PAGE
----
As long as there is not an abundance of medical resources, as reflected in your statements about lines at doctors' offices (which is another complex issue that deals with broad-ranging topics like medical school admission, etc), Healthcare is not a safe space for the Free Market...

Vijay said...

Jon, fantastic blog. I'm really glad you're exposing friends with generally leftist views to some basic economics and libertarian politics.

Joel, regarding your first point, the link Jon made is spot-on. As soon as you cede power to the central government there is no way to guarantee that it won't be used for harmful purposes (such as waging an aggressive war overseas). But it's more than just the income tax, it's the Federal Reserve system, which allows for the welfare-warfare state that we suffer from today by printing money out of thin air. The result is that we suffer from a collapsing currency and destruction of purchasing power for the lower and middle classes.

Regarding your second point, it matters not that health care is a necessity (perceived or otherwise) for some people. Even if demand is constant, the free market provides benefits to all consumers by providing increasing products and services at diminishing prices.

Socializing health care destroys the price signal and makes it impossible for the consumer to communicate with the producer about which services are necessary and require the most investment and research. It's like chopping off the invisible hand.

We should also consider the VA hospitals and the abysmal treatment of veterans before falling for an Utopian vision of socialized health care.

I would also like to point you to this article in the New York Times on Canadian health care.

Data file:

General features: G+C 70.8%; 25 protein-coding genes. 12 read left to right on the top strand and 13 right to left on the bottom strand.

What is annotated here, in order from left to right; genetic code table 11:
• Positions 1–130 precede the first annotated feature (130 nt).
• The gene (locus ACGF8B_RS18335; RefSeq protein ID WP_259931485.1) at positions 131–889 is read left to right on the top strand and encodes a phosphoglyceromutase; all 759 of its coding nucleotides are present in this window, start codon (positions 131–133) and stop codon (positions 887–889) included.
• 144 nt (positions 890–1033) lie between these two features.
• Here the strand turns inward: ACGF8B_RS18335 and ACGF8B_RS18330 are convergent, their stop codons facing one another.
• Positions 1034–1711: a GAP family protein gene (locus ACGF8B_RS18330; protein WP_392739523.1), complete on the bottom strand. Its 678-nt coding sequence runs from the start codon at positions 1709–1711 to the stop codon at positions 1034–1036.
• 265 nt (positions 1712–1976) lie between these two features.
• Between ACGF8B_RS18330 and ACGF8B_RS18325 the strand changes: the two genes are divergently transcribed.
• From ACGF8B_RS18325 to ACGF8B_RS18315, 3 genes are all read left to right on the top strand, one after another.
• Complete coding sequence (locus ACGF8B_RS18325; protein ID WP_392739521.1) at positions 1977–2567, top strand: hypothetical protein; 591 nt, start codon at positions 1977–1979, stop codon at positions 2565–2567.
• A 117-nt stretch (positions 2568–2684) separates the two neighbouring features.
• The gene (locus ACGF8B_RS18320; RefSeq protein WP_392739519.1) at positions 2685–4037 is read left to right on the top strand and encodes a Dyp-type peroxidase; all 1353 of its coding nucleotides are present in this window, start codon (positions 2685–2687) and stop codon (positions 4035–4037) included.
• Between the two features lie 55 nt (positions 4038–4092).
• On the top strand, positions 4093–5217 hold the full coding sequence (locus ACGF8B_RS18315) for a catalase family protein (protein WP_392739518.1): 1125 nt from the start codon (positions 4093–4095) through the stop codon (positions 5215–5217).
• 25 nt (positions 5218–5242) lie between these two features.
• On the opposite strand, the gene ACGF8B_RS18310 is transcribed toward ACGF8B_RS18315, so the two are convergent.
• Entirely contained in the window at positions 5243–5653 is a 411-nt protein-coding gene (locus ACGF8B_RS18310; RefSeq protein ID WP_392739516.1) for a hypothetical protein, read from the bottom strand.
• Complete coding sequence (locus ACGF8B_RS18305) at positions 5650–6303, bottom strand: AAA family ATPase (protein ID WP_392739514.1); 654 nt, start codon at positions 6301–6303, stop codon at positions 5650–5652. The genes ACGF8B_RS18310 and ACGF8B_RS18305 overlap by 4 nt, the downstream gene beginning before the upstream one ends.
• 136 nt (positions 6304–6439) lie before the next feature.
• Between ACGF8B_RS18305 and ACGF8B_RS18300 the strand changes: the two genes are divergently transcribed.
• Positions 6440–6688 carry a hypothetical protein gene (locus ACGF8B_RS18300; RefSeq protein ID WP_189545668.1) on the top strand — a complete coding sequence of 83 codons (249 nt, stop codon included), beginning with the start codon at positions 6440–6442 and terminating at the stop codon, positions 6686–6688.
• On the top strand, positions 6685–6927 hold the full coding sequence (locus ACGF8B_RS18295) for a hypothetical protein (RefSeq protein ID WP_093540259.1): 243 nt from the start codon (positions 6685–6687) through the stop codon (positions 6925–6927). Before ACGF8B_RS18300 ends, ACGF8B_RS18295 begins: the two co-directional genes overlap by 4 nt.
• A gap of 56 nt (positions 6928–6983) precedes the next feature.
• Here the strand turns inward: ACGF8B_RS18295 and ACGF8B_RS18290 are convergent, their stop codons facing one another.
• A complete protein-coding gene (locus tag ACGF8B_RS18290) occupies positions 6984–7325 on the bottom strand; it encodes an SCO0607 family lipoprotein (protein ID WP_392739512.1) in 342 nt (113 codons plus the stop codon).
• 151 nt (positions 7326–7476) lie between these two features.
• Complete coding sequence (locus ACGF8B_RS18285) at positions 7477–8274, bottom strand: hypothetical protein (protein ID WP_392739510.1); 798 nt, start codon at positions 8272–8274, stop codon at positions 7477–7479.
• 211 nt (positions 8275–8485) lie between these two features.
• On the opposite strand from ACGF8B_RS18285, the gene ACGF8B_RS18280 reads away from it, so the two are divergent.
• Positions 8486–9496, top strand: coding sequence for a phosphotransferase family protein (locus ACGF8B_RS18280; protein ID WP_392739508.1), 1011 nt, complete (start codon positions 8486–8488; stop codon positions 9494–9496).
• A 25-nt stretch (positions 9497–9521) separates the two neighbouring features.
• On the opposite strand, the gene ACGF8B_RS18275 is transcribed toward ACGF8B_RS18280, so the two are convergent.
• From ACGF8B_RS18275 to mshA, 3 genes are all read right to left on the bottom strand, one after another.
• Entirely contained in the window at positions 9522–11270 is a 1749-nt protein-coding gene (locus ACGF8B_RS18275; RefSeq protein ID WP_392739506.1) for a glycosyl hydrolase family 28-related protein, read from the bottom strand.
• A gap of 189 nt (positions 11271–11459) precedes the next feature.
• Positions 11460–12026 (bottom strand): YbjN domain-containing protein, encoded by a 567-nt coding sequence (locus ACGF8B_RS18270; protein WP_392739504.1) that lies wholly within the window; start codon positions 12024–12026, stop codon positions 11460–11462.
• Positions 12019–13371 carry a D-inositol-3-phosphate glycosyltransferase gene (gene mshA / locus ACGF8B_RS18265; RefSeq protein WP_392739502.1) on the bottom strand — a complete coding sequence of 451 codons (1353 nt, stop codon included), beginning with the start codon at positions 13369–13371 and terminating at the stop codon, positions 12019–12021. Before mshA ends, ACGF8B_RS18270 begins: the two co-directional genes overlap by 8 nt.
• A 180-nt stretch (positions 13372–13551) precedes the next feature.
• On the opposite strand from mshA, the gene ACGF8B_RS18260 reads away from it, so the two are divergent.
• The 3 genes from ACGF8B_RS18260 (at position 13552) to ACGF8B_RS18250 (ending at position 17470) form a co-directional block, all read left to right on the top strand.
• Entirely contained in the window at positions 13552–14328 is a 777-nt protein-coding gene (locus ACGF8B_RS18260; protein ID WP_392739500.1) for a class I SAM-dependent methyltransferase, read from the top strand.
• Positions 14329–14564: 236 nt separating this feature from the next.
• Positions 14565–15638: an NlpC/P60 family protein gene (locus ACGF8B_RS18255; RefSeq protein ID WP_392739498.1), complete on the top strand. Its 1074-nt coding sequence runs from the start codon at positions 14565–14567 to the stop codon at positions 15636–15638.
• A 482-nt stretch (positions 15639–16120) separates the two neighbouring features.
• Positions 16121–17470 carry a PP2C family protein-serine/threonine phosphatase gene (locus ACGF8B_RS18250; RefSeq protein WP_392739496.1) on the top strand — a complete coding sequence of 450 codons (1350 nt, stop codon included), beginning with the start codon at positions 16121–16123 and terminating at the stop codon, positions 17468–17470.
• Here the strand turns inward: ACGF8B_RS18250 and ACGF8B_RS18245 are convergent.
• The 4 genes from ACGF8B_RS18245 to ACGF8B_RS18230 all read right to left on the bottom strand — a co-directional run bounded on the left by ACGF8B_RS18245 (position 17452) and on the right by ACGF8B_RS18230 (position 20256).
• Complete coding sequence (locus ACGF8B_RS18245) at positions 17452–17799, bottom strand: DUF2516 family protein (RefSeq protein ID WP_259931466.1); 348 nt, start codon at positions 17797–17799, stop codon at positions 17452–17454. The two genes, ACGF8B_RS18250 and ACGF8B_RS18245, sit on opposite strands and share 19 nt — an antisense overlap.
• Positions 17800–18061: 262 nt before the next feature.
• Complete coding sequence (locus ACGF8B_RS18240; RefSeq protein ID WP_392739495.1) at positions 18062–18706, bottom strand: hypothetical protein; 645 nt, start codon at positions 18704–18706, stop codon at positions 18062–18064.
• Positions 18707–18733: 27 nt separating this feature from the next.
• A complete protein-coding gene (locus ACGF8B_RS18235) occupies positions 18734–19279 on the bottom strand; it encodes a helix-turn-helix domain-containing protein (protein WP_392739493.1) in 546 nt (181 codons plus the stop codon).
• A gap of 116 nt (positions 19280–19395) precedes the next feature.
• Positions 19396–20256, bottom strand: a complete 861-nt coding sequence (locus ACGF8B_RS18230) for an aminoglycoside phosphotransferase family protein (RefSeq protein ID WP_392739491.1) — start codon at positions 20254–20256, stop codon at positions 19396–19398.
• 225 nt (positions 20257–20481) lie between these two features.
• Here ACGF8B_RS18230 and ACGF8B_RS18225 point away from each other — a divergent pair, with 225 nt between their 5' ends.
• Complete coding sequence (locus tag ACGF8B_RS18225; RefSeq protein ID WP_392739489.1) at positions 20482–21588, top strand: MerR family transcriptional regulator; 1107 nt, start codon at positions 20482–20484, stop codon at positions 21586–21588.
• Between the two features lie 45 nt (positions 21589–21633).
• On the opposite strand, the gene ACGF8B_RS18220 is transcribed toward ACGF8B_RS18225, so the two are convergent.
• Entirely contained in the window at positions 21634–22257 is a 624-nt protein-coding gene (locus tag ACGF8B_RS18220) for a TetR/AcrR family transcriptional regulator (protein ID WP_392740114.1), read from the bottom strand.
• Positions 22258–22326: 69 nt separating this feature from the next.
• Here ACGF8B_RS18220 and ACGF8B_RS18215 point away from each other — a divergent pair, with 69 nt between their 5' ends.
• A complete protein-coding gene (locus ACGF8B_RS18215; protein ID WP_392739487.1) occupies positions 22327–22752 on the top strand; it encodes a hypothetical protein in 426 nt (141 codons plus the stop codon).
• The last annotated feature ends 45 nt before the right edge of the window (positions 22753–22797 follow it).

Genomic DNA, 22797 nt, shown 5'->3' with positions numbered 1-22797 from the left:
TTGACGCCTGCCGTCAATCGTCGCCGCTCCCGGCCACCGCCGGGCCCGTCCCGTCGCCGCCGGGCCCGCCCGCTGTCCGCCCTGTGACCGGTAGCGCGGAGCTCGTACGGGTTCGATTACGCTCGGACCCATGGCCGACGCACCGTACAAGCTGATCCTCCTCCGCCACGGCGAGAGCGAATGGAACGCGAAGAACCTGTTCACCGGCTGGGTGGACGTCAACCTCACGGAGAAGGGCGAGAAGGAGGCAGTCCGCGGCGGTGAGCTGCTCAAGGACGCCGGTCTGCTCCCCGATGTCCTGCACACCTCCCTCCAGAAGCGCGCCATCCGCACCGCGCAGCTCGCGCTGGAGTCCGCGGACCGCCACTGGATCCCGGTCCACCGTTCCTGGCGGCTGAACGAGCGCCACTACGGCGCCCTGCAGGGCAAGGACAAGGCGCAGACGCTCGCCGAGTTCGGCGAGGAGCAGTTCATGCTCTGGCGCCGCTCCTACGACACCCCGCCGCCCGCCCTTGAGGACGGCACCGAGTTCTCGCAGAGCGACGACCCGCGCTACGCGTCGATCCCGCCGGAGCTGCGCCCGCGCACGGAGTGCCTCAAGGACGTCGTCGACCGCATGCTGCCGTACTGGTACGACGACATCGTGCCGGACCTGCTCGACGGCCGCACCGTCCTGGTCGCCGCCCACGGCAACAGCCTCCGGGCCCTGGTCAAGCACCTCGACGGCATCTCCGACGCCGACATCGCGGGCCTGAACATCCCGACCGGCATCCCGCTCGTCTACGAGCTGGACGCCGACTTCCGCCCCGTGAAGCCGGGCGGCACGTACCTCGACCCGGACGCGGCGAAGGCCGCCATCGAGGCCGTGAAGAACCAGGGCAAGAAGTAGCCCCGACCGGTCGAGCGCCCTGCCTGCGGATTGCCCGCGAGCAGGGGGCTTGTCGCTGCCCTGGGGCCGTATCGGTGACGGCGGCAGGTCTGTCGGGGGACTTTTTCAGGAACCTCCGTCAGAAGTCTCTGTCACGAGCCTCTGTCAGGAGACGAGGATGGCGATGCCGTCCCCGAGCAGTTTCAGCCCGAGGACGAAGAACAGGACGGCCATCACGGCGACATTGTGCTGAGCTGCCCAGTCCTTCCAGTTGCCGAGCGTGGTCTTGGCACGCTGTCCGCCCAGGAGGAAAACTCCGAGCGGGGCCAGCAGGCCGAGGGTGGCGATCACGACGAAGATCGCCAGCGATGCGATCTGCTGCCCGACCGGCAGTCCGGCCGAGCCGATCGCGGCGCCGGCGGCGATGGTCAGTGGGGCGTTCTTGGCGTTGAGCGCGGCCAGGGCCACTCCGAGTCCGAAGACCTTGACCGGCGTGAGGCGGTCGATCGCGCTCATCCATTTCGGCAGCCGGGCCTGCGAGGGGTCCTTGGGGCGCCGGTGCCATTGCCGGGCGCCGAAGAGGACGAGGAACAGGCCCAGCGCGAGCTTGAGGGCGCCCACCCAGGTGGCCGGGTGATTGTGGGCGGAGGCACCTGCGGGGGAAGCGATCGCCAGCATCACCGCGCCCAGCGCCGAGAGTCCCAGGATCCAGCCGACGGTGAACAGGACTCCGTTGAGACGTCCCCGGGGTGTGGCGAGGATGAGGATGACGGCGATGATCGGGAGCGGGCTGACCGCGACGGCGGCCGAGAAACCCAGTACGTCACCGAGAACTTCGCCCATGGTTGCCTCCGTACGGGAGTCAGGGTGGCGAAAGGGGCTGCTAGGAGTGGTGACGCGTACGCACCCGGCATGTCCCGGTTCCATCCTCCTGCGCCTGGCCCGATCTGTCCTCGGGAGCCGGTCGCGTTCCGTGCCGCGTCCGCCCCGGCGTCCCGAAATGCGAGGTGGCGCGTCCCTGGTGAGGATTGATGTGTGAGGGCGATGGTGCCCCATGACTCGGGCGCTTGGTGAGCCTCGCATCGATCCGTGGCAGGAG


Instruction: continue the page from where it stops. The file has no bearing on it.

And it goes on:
Jon is also correct; the health care system we suffer from today is anything but a free market. Checkout this Economist article


joel said...

Hi Vijay,

Just a couple of points:

"Joel, regarding your first point, the link Jon made is spot-on. As soon as you cede power to the central government there is no way to guarantee that it won't be used for harmful purposes (such as waging an aggressive war overseas)."

I suppose I read the scope of Jon's original post differently. It sounds like you're reading Jon's post as "let's take power away from the government because they can't be trusted." So I'll refocus on that (and address healthcare a bit later).

Ultimately, that's a broad, ideological statement (to be fair, your words were more even-keeled: "there is no way to guarantee that it won't be used for harmful purposes" but the spirit is the same). These are always hard to argue with, so I guess I'll just say that it's sad to me. I'd prefer to have more hope for what a government could be and make sure we have the appropriate checks in place (which today, we probably don't) to ensure it doesn't get carried away. I'd like to think that, working together, we can figure out a way to curb poverty, homelessness, needless sickness. That, organized appropriately, we can lift up society as a whole (even if that means some limited redistribution of wealth). I am NOT advocating communism--as an MBA I am a true believe in the capitalist system. However, I don't believe it's the panacea that Libertarians seem to think it is. I fear that pure capitalists will take advantage of the less fortunate, will abuse public goods, and will be short-sighted to the detriment of long-term planning (which may be OK for business but is very dangerous for society). Again, this is a tough one to debate/discuss because it's ideological (which, I suppose, is why I read Jon's post with a focus on the individual policies/programs as opposed to the message you took from it).

Now to healthcare. I think we probably fundamentally disagree. The system we have today is NOT a true free market, I agree. Indeed, I'm not even 100% convinced that socialized medicine is the right model. I AM convinced, however, about the inherent good of Universal Healthcare.